Fine Wine Report 2018

The fine wine market continues to encounter significant shifts in consumer behaviour and success will only come to those who are willing to adapt to the changing tastes of its clientele

Despite lacking the reputation of more established nations, younger wine-producing countries are proving more and more successful at creating wines of exceptional quality
Despite lacking the reputation of more established nations, younger wine-producing countries are proving more and more successful at creating wines of exceptional quality 

The Silicon Valley Bank’s most recent annual wine report issued a stark warning to vineyards the world over: the boom in wine sales may soon be coming to an end. According to the report, this year marks a turning point, with the industry’s growth expected to slow in the years to come. In fact, it even suggests the remarkable growth in wine consumption witnessed over the past 20 years is unlikely to be repeated in the future.

Those who keep on top of fundamental market shifts, harness the latest technology and welcome change can expect to be rewarded as the wine industry
moves forward

The cautionary message came at the end of what has been an incredibly hectic year in the wine world, with extreme weather events in Europe serving a significant blow to global output. And yet, while this may be an alarming thought for wine producers across the globe, the industry is far from being in trouble.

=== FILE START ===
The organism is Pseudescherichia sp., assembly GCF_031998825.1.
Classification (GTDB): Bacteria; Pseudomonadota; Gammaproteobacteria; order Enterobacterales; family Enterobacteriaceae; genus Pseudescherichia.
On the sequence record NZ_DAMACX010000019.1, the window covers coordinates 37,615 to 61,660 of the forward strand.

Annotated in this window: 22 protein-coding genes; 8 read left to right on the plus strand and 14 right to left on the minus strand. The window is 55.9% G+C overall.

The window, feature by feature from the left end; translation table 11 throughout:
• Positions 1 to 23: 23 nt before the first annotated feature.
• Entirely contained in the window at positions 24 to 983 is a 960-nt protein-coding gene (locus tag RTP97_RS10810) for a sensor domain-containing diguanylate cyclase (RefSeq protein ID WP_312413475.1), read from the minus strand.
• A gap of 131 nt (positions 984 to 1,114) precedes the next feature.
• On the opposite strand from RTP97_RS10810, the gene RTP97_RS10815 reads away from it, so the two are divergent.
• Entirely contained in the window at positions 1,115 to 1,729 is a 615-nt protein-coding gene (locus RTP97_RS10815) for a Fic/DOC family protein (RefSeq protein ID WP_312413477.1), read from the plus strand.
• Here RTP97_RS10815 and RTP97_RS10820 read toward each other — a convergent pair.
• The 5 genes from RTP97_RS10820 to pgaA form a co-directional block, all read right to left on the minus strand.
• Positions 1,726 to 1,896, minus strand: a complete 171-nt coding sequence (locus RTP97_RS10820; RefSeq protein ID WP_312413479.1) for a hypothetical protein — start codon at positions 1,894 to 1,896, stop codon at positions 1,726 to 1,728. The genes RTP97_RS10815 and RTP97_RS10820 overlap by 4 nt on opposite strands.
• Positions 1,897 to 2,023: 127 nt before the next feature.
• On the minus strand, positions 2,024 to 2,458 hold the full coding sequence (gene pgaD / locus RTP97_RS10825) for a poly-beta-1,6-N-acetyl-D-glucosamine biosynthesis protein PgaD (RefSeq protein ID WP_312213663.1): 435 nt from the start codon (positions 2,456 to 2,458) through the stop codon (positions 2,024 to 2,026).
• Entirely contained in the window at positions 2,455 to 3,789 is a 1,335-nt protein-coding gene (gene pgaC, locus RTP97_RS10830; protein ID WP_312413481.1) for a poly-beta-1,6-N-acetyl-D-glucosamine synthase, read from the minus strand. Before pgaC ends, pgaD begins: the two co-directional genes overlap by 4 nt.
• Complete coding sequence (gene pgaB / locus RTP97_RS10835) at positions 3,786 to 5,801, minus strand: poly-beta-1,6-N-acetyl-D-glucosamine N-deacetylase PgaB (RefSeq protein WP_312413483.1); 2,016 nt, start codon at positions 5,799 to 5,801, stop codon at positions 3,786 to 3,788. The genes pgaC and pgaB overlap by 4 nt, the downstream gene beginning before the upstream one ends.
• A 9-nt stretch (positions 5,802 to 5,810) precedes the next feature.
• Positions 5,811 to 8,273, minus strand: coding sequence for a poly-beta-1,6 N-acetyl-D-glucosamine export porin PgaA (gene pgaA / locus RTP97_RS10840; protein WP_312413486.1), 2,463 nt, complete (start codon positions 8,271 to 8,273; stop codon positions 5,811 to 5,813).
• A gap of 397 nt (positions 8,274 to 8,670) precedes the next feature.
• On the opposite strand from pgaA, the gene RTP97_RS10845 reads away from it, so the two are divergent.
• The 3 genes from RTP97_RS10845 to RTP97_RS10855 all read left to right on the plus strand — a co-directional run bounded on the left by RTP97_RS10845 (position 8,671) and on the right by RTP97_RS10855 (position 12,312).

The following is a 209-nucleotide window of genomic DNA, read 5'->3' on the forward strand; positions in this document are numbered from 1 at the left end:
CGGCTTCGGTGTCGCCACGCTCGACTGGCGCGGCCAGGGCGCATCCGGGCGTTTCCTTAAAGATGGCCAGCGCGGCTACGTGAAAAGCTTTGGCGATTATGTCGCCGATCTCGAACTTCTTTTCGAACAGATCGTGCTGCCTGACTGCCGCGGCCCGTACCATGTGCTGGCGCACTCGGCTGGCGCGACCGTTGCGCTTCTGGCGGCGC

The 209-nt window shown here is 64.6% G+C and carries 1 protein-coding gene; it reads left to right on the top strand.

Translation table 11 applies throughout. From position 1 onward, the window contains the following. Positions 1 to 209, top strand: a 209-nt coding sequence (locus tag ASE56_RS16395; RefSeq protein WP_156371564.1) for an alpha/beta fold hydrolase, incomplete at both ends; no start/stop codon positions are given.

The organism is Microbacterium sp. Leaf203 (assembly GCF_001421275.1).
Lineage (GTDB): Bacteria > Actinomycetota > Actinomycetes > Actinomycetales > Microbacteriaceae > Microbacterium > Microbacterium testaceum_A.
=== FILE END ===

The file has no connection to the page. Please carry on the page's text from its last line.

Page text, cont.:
Ultimately, those who keep on top of fundamental market shifts, harness the latest technology and welcome change with open arms can expect to be rewarded as the industry moves forward. Indeed, the report came with the following message: “Successful wineries 10 years from now will be those that adapted to a different consumer with different values – a customer who uses the internet in increasingly complex and interactive ways, is frugal and has less discretionary income than their predecessors.”

Bearing fruit
While younger wine-producing countries lack the reputation that comes with a millennia-old history of winemaking, they are, in many cases, proving successful at creating wines of exceptional quality. Taiwan, for example, now appears to be mastering the quirks of its native soil, environment and climate to produce internationally recognised wines. Considering wineries only began establishing themselves in the country in 2002, Taiwan has given credence to the assertion that winemaking isn’t simply an art to be enjoyed by the industry’s old guard.